Some travel agents begin their careers as receptionists or reservation clerks in travel agencies, and then take on more responsibilities similar to travel agent duties. Already established travel agents may move on to busier offices or become the office manager.

Because travel agents who start their own agencies need to gain formal approval from corporations or suppliers, they generally have prior experience working at an established agency. For example, self-employed travel agents must gain approval from the Airlines Reporting Corporation and the International Airlines Travel Agency Network, the approving bodies for airlines. Criteria for gaining approval include having a financially sound agency that employs at least one experienced travel agent or manager.

Top 10 Most Popular Tourism & Travel Management Schools

1. SUNY Maritime College (Bronx, New York)
2. University of Hawaii, Manoa (Honolulu, Hawaii)
3. Travel Institute of the Pacific (Honolulu, Hawaii)
4. George Washington University, Washington DC (Washington, District of Columbia)
5. Texas A & M University (College Station, Texas)
6. CUNY LaGuardia Community College, Long Island City (Long Island City, New York)
7. Florida International University (Miami, Florida)
8. Saint Louis Community College, Forest Park (Saint Louis, Missouri)
9. MBTI Business Training Institute (San Juan, Puerto Rico)
10. Indiana University - Purdue University, Indianapolis (Indianapolis, Indiana)

See All Tourism & Travel Management Schools

Most Popular Online Tourism & Travel Management Schools

1. Kaplan University - Online School
2. Ashworth College - Online School
3. Ashford University - Online
4. Strayer University - Online School
5. Columbia Southern University - Online
6. California University of Pennsylvania - Online School
7. Central Penn College, Online

Employment and Job Outlook for Travel Agents

Number of People in Profession

76,990

Changing Employment (2008-2018)

Employment is projected to little or no change (decrease or increase by 2%).

Travel agents held about 105,300 jobs in May 2008 and are found in every part of the country. About 76 percent worked for travel arrangement and reservation services with 60 percent in travel agencies. Another 17 percent were self-employed.

Travel agents hold approximately 105,300 jobs and close to 76 percent work for the travel arrangement and reservation services, with 60 percent in travel agencies. About 17 percent are self employed.

Travel agents should expect an employment decline of about 1 percent over the next decade. This is mainly due to the plethora of travel information on the Internet available on airline and travel Web sites that help people research and plan their own trips, set up their own reservations and purchase their own tickets. Despite this, more travelers will be taking customized and exotic trips that create a demand for specialized services offered by travel agents. Tour agents who organize and sell tours to international visitors is expected to increase along with the number of international visitors to the United States.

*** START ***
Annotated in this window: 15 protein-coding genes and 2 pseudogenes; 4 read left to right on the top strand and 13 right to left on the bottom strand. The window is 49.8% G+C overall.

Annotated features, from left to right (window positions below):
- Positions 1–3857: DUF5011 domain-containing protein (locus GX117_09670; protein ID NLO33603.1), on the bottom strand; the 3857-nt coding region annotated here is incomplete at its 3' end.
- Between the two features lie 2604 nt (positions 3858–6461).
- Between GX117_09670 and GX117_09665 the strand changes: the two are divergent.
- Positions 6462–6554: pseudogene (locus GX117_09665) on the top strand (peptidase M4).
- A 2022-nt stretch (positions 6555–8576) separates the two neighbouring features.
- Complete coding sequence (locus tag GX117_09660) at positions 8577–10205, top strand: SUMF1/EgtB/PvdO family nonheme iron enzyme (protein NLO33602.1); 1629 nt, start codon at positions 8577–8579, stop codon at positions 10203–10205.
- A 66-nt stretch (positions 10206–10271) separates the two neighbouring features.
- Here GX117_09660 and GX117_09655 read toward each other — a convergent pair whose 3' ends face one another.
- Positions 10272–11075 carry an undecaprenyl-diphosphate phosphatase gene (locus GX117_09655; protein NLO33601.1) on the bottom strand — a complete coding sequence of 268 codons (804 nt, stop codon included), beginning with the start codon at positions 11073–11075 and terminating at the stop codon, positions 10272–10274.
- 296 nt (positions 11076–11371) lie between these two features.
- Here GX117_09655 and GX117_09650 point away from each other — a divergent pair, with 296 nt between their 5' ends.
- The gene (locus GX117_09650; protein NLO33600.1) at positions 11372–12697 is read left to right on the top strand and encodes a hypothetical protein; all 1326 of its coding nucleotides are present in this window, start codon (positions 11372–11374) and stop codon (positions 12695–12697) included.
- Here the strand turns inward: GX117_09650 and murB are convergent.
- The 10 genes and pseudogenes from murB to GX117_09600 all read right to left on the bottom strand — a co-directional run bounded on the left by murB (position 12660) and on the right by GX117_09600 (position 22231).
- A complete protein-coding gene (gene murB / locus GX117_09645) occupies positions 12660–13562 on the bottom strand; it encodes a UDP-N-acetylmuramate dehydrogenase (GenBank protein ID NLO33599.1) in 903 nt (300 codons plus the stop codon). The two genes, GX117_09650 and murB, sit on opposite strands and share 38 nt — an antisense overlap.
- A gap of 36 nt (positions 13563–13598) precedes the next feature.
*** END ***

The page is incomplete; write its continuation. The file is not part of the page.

The best employment opportunities will be enjoyed by travel agent applicants who have a certificate, associates, bachelors or masters degree. Also, those who specialize in a particular group or destination should expect the best opportunities for success.

During time of international crises and economic downturns, travel plans are deferred more frequently, which causes the demand for travel agents to decline. For this reason, employment prospects for travel agents vary during changing global and economic conditions. Job openings will become available as a result of agents who retire or leave for other occupations.

Earnings and Salary for Travel Agents

The salary of a travel agent varies by sales ability, experience and the size and location of the agency. The median annual wage of travel agents is $30,790. The highest 10 percent earn more than $47,370 and the lowest 10 percent earn less than $19,240. The middle 50 percent earn between $24,180 and $38,370. Those employed in the travel arrangement and reservation services industry have a median wage of $30,470.

Travel agents who earn a salary typically receive standard employer-paid benefits, and self-employed agents must provide for themselves. Travel agents usually enjoy reduced rates for accommodations and transportation when traveling for personal reasons. Agents will also sometimes take trips to learn about various vacation sites at either no cost or lower cost to themselves. Self-employed travel agents depend mostly on service fees and commissions they charge clients for planning their trip. Newly established agencies usually have low earnings as they take time to acquire new clients. During economic downturns, travel agents who are established may experience lower earnings.

Annual Salary for Travel Agents

On average, Travel Agents earn $30,790 per year.

10% 25% 75% 90% $19,240/yr $24,180/yr $38,370/yr $47,370/yr

Source: Bureau of Labor Statistics Occupational Outlook Handbook